When the Sixers begin training camp in late September, Jaden Springer will only have been 19 years old for a few days.
Though he’ll be the youngest player on the team, Springer plans to show he already has on-court value.
“Off rip, I feel I’ll be able to bring some toughness and physicality on both ends of the court,” he said Saturday morning in an introductory press conference via Zoom. “I also feel like I can be a secondary playmaker — whatever you need me to do. I can shoot the ball. Whatever the team will need, I feel I can make that step.”
If none of those qualities manifest on the court in Springer’s rookie year, the Sixers won’t mind. President of basketball operations Daryl Morey is a fan of Springer’s potential but not expecting him to immediately knock out more experienced players from the Sixers’ rotation.
One way for young players to earn NBA minutes is through undeniably excellent defense à la Matisse Thybulle. Sterling enters the league with a reputation as a strong, committed on-ball defender. He posted a 2.7 steal percentage in his one year at Tennessee, too, good for 12th in the SEC.
“It’s just something I’ve always done since I was a little kid,” he said. “I’ve always been able to play defense. I feel like it really comes naturally.”
Training camp won’t be Springer’s first interaction with Tobias Harris, a one-and-done player for the Vols 10 years ago.
“He reached out to me after I got drafted,” Springer said, “just congratulating me and telling me he just can’t wait to get us together and lock in, really. He hit me up a couple of times during the season, motivating me, telling me, ‘You got it, bro, just keep working’ and stuff like that.”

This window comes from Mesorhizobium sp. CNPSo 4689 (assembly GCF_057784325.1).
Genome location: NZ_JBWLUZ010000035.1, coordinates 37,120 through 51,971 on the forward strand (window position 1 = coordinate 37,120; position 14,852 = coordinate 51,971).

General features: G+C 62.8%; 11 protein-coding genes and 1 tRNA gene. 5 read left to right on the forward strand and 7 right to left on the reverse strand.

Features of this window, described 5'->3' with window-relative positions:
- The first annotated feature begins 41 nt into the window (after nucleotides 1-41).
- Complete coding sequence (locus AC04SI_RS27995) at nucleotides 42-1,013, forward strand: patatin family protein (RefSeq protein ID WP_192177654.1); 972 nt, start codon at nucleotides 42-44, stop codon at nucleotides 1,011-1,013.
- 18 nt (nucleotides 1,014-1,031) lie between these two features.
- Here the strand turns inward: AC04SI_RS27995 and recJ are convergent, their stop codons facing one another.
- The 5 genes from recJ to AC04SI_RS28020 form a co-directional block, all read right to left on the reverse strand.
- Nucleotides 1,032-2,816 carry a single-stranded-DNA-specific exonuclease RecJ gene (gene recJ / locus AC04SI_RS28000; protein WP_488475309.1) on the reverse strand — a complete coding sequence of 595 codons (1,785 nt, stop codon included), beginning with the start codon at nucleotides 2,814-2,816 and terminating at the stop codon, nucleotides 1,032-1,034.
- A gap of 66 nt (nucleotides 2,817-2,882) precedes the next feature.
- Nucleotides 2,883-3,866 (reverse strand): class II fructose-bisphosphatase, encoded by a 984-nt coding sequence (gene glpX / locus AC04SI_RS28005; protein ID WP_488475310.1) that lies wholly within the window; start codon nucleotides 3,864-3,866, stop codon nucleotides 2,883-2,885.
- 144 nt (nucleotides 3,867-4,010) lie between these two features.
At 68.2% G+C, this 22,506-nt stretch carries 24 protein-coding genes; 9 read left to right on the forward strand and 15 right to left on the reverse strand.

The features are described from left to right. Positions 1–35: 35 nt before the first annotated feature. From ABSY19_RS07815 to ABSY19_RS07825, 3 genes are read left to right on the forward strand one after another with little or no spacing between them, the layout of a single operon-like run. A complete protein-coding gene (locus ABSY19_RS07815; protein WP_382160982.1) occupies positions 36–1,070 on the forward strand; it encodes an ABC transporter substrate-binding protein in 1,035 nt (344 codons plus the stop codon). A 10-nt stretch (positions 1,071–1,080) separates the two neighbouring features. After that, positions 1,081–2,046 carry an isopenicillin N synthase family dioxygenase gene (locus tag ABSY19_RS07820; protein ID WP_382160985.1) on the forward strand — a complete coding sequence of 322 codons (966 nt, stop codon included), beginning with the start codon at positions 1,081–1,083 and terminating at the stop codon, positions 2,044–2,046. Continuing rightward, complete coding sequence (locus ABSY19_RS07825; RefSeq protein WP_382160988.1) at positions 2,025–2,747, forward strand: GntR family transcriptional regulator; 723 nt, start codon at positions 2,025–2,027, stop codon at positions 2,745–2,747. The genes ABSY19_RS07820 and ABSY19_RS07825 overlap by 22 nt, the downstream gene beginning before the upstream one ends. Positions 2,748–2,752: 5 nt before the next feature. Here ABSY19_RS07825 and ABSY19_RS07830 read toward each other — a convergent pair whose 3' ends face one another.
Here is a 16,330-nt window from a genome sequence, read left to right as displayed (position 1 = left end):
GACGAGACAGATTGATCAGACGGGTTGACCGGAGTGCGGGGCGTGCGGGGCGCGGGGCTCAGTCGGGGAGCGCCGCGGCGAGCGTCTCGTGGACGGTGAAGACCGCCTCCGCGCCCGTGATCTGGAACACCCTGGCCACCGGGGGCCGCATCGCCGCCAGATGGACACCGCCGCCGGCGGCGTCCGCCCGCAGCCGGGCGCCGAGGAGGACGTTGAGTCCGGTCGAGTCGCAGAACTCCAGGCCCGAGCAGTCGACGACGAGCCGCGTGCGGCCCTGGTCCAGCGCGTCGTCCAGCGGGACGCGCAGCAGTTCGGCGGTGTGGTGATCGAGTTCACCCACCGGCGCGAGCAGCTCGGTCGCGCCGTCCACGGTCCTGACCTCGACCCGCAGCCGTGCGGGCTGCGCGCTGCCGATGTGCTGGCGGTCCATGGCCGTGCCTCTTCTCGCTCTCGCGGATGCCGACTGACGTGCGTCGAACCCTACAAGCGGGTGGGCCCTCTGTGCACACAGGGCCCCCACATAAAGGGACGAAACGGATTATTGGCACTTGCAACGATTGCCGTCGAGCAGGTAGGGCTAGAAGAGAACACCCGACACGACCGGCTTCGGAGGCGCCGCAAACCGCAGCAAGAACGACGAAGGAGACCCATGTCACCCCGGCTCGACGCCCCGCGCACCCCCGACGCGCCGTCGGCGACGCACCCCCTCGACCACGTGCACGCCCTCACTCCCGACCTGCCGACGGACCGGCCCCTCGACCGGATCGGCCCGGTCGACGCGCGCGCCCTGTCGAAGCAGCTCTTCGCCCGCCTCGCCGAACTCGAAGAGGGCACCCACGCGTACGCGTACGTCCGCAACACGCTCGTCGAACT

Harris also sent a congratulatory text message to Charles Bassey, the Western Kentucky big man said.
Even before Saturday’s press conference, Bassey had been in Philadelphia to work with his trainer, Drew Hanlen. Joel Embiid is another one of Hanlen’s clients. Bassey recalled a 5-on-5 scrimmage organized by Hanlen in which he played against Embiid as an 18-year-old, noting he “learned a lot from him.”
Filip Petrušev, the other frontcourt prospect the Sixers drafted in Round 2, will likely spend next season overseas, according to Morey. Bassey, meanwhile, is eager to test himself against Embiid and keep expanding his game. The Conference USA Player of the Year his junior season, Bassey averaged 17.6 points, 11.6 rebounds and 3.1 blocks, and he converted 18 of 59 three-pointers (30.5 percent). Bassey thinks he’s made rapid progress as a shooter since then.
“When I came here to work out with (the Sixers), when they saw me making shots — when they saw me making threes — they were surprised,” he said. “They were just surprised how quickly I improved on my shooting. … They were shocked; they were just excited. My threes were just going in. Even though I missed (some), you’re going to make and miss threes, but they didn’t see any frustration and I was just going with it. They were excited, and I can’t wait to start working with them. I can’t wait.”
Bassey, who’s from Lagos, Nigeria, has followed an incredible path to the NBA. A local basketball coach ran into him selling chicken on the side of the road and, impressed by his height, got the 12-year-old to switch from soccer to basketball. He moved to the United States at 14, became a top high school recruit and considered entering the draft after his freshman season at Western Kentucky. He stayed in school and suffered a tibial plateau fracture in December of 2019.
“It’s a tough injury,” he said. “It was great, just coming back from an injury and doing what I did. I never doubted myself and I never doubted my work ethic. I knew I was going to come back better than ever. I never doubted myself.”
Neither Bassey nor Springer should have to wait long for their initial crack at professional basketball. The Sixers’ first summer league game is scheduled for Aug. 9 in Las Vegas.